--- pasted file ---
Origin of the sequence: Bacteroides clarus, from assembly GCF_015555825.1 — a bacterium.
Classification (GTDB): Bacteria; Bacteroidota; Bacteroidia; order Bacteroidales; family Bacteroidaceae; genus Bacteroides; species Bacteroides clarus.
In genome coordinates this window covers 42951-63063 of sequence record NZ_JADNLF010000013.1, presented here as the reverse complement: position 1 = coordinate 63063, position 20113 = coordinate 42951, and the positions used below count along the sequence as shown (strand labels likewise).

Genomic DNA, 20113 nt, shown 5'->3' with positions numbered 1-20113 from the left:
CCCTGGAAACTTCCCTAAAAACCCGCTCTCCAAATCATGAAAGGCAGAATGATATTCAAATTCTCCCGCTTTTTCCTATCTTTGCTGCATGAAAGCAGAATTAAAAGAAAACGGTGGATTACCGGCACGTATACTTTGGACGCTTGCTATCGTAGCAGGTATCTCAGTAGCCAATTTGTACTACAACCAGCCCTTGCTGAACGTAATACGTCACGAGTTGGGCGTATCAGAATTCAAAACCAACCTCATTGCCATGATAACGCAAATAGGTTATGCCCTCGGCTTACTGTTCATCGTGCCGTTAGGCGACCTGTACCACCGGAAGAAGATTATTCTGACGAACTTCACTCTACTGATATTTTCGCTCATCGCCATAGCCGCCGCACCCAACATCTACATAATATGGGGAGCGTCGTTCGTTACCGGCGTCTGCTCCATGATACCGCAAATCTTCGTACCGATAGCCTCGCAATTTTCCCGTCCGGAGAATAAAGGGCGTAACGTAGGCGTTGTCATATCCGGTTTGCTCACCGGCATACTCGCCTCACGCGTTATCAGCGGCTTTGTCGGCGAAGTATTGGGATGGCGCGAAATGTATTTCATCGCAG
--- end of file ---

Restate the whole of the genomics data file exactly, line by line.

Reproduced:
Origin of the sequence: Bacteroides clarus, from assembly GCF_015555825.1 — a bacterium.
Classification (GTDB): Bacteria; Bacteroidota; Bacteroidia; order Bacteroidales; family Bacteroidaceae; genus Bacteroides; species Bacteroides clarus.
In genome coordinates this window covers 42951-63063 of sequence record NZ_JADNLF010000013.1, presented here as the reverse complement: position 1 = coordinate 63063, position 20113 = coordinate 42951, and the positions used below count along the sequence as shown (strand labels likewise).

Genomic DNA, 20113 nt, shown 5'->3' with positions numbered 1-20113 from the left:
CCCTGGAAACTTCCCTAAAAACCCGCTCTCCAAATCATGAAAGGCAGAATGATATTCAAATTCTCCCGCTTTTTCCTATCTTTGCTGCATGAAAGCAGAATTAAAAGAAAACGGTGGATTACCGGCACGTATACTTTGGACGCTTGCTATCGTAGCAGGTATCTCAGTAGCCAATTTGTACTACAACCAGCCCTTGCTGAACGTAATACGTCACGAGTTGGGCGTATCAGAATTCAAAACCAACCTCATTGCCATGATAACGCAAATAGGTTATGCCCTCGGCTTACTGTTCATCGTGCCGTTAGGCGACCTGTACCACCGGAAGAAGATTATTCTGACGAACTTCACTCTACTGATATTTTCGCTCATCGCCATAGCCGCCGCACCCAACATCTACATAATATGGGGAGCGTCGTTCGTTACCGGCGTCTGCTCCATGATACCGCAAATCTTCGTACCGATAGCCTCGCAATTTTCCCGTCCGGAGAATAAAGGGCGTAACGTAGGCGTTGTCATATCCGGTTTGCTCACCGGCATACTCGCCTCACGCGTTATCAGCGGCTTTGTCGGCGAAGTATTGGGATGGCGCGAAATGTATTTCATCGCAG